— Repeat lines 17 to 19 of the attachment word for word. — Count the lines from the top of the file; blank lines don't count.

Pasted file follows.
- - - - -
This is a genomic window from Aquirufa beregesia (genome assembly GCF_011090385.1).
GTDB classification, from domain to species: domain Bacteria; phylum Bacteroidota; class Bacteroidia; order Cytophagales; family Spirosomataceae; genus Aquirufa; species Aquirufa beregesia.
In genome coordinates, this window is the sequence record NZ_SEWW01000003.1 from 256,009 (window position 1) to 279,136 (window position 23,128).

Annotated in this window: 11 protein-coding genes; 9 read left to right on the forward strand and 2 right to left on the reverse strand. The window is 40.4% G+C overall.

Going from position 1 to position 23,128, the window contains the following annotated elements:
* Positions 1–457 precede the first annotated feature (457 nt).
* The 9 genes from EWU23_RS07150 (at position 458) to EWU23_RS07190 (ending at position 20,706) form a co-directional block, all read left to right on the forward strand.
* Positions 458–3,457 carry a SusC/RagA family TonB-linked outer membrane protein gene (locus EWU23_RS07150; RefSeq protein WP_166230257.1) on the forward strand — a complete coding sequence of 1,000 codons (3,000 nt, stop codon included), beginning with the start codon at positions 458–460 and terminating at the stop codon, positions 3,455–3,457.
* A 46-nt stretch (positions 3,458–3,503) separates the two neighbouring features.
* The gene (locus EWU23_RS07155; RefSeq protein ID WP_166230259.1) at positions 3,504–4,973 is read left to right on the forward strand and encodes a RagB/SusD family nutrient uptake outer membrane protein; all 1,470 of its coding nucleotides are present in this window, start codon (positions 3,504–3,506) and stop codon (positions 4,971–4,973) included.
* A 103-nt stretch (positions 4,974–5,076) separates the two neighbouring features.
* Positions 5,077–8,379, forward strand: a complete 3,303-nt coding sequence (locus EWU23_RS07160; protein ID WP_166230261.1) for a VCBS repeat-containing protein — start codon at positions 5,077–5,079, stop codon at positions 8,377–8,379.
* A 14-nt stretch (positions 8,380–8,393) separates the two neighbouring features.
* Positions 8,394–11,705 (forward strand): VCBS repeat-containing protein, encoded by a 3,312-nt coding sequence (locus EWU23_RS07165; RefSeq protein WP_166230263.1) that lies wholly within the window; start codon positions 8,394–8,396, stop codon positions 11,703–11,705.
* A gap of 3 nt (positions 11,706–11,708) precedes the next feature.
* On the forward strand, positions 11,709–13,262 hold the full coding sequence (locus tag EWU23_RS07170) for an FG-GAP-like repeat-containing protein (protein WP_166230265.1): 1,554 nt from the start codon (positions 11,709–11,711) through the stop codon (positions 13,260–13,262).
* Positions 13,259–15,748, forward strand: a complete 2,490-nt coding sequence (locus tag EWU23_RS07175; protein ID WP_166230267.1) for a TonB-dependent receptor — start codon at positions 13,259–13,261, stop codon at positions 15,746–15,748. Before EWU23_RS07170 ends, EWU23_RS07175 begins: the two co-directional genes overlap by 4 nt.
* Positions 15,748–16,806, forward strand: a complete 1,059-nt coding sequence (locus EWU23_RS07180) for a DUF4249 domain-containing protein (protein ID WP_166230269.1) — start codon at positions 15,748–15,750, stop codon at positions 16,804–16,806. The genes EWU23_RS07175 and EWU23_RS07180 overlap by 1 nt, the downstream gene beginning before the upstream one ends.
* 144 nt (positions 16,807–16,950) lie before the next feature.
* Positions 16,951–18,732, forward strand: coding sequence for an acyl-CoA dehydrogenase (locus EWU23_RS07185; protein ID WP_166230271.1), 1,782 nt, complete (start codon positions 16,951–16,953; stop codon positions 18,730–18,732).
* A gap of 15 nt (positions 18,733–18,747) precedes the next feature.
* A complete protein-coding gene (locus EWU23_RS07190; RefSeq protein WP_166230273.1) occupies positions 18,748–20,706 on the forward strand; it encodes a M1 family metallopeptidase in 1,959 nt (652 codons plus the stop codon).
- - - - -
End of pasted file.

* Positions 13,259–15,748, forward strand: a complete 2,490-nt coding sequence (locus tag EWU23_RS07175; protein ID WP_166230267.1) for a TonB-dependent receptor — start codon at positions 13,259–13,261, stop codon at positions 15,746–15,748. Before EWU23_RS07170 ends, EWU23_RS07175 begins: the two co-directional genes overlap by 4 nt.
* Positions 15,748–16,806, forward strand: a complete 1,059-nt coding sequence (locus EWU23_RS07180) for a DUF4249 domain-containing protein (protein ID WP_166230269.1) — start codon at positions 15,748–15,750, stop codon at positions 16,804–16,806. The genes EWU23_RS07175 and EWU23_RS07180 overlap by 1 nt, the downstream gene beginning before the upstream one ends.
* 144 nt (positions 16,807–16,950) lie before the next feature.